At ArchDaily, we always aspire to provide our community with all the tools and knowledge to help imagine, design, and build better cities. In order to bring inspiration and present more about what goes on beyond a complete project, we are launching a new series titled “Behind the Scenes”, where we showcase the work of visionary photographers, artists, and curators, and ask some questions that allow them to share more of what they do with the world. In every episode, we will be sharing with you the answers, along with images and videos of their work.
Kicking off the series is London-based architectural photographer Edmund Sumner.
ArchDaily - Victor Delaqua (VD): How would you define your style?
Edmund Sumner (ES): I would define my style as ‘old school’ and intense optimistic
VD: What is your favorite building?
ES: I try not to have favorites, but I was very moved by the Inagawa cemetery in Japan designed by David Chipperfield.
VD: Do the pictures tell a truth or a lie?
ES: Architectural photography is neither a truth no a lie, it relies on interpretation by the viewer and is subjective. It can be read in different ways that’s its strength.
VD: Is editing cheating?
ES: You don’t have to show, say, and see everything. Editing helps define a message. Editing is curation not cheating.
VD: Do you remember your first shot? What was it?
ES: My first proper shoot was a shop for an Equestrian Fashion brand, it was designed by Andrew Martin and Bill Amberg. The lighting was very complex, and I was shooting on large format 5/4, the commission was for a day, but I spent 2 full days on it and only produced 8 images. Bill Amberg paid me by making me a leather portfolio case and made some key industry introductions.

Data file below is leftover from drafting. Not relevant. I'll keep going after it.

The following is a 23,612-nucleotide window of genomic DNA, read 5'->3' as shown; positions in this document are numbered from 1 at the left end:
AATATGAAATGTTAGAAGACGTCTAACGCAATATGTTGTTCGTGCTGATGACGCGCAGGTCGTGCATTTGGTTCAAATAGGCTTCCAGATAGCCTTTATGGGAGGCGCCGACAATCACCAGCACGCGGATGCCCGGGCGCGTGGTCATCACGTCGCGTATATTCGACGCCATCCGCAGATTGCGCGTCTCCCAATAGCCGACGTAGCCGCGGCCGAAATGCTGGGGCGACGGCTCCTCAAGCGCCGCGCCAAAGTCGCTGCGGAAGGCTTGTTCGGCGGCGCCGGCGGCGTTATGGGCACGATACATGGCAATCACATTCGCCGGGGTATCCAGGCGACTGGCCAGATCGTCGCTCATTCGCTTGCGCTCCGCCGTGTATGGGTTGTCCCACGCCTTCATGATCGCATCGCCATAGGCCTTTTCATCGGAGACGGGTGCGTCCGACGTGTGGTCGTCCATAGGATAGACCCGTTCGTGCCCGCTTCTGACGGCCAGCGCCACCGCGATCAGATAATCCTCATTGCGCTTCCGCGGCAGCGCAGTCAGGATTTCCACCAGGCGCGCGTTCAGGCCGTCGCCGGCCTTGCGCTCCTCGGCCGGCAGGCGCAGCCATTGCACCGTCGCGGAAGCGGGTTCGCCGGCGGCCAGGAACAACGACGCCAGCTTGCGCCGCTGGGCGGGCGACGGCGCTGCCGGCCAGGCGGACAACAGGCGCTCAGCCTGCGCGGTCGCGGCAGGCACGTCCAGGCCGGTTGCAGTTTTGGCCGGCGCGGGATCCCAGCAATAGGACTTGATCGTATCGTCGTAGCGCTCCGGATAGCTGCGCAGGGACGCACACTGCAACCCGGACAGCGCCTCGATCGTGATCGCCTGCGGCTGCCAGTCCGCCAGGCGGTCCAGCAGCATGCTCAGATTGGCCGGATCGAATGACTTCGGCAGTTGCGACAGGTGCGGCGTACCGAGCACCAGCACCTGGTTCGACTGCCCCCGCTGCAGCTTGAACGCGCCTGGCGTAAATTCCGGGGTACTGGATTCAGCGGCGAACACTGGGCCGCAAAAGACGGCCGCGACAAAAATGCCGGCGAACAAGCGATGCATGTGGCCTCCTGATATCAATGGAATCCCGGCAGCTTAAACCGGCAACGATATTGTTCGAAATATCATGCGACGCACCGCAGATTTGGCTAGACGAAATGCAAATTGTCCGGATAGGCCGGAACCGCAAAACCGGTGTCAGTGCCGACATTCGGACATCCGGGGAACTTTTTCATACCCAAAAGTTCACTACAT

VD: What are the key elements for a great architectural shot?
ES: The key element for a great architectural shot is great architecture, without great architecture we are nothing.
VD: What mistake should a young photographer avoid?
ES: A young photographer should avoid trying to over glamorize a project and to try and remain objective. Technically avoid over saturation and distorting space with wide lenses.
VD: Who or what influenced you?
ES: I grew up around designers so I found Domus magazine not Hello in the bathroom. As I entered the photography world, I was taken with the infectious energy and optimism of creatives at the top of their game, in short I wanted to be where they were.
VD: If you weren't a Photographer, what would you be doing?
ES: I like the idea of being a mountain guide or lighting designer, maybe both, maybe I'd try lighting a mountain.
VD: A dream that has not yet come true in photography.
ES: All my dreams continue to come true in Photography.
VD: How is the work process with architects?
ES: Working with architects is like a rollercoaster; a complicated relationship rewarding and frustrating in equal measure.
Edmund is a highly regarded London based architectural photographer who has been collaborating with leading architects, publishers, editors and curators globally since 1998.